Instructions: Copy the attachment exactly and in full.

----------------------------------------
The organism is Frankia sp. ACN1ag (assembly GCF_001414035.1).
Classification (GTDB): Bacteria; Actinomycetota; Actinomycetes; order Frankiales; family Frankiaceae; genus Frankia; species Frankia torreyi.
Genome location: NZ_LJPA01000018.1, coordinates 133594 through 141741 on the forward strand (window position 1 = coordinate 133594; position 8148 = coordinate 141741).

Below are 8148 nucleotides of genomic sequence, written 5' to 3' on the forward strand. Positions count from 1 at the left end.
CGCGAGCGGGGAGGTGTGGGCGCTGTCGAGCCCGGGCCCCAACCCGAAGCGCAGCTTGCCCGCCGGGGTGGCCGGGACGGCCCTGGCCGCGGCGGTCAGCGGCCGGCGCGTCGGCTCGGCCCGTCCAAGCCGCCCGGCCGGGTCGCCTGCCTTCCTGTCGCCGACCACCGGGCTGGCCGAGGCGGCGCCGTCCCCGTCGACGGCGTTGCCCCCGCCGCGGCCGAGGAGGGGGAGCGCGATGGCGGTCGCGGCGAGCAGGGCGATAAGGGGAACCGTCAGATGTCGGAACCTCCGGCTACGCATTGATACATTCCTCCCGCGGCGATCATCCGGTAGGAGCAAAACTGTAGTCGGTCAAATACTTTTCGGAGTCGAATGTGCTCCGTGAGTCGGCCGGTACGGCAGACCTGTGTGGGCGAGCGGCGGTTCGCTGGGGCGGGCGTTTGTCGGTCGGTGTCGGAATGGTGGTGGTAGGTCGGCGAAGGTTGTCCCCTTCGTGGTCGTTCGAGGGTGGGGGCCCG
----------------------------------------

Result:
The organism is Frankia sp. ACN1ag (assembly GCF_001414035.1).
Classification (GTDB): Bacteria; Actinomycetota; Actinomycetes; order Frankiales; family Frankiaceae; genus Frankia; species Frankia torreyi.
Genome location: NZ_LJPA01000018.1, coordinates 133594 through 141741 on the forward strand (window position 1 = coordinate 133594; position 8148 = coordinate 141741).

Below are 8148 nucleotides of genomic sequence, written 5' to 3' on the forward strand. Positions count from 1 at the left end.
CGCGAGCGGGGAGGTGTGGGCGCTGTCGAGCCCGGGCCCCAACCCGAAGCGCAGCTTGCCCGCCGGGGTGGCCGGGACGGCCCTGGCCGCGGCGGTCAGCGGCCGGCGCGTCGGCTCGGCCCGTCCAAGCCGCCCGGCCGGGTCGCCTGCCTTCCTGTCGCCGACCACCGGGCTGGCCGAGGCGGCGCCGTCCCCGTCGACGGCGTTGCCCCCGCCGCGGCCGAGGAGGGGGAGCGCGATGGCGGTCGCGGCGAGCAGGGCGATAAGGGGAACCGTCAGATGTCGGAACCTCCGGCTACGCATTGATACATTCCTCCCGCGGCGATCATCCGGTAGGAGCAAAACTGTAGTCGGTCAAATACTTTTCGGAGTCGAATGTGCTCCGTGAGTCGGCCGGTACGGCAGACCTGTGTGGGCGAGCGGCGGTTCGCTGGGGCGGGCGTTTGTCGGTCGGTGTCGGAATGGTGGTGGTAGGTCGGCGAAGGTTGTCCCCTTCGTGGTCGTTCGAGGGTGGGGGCCCG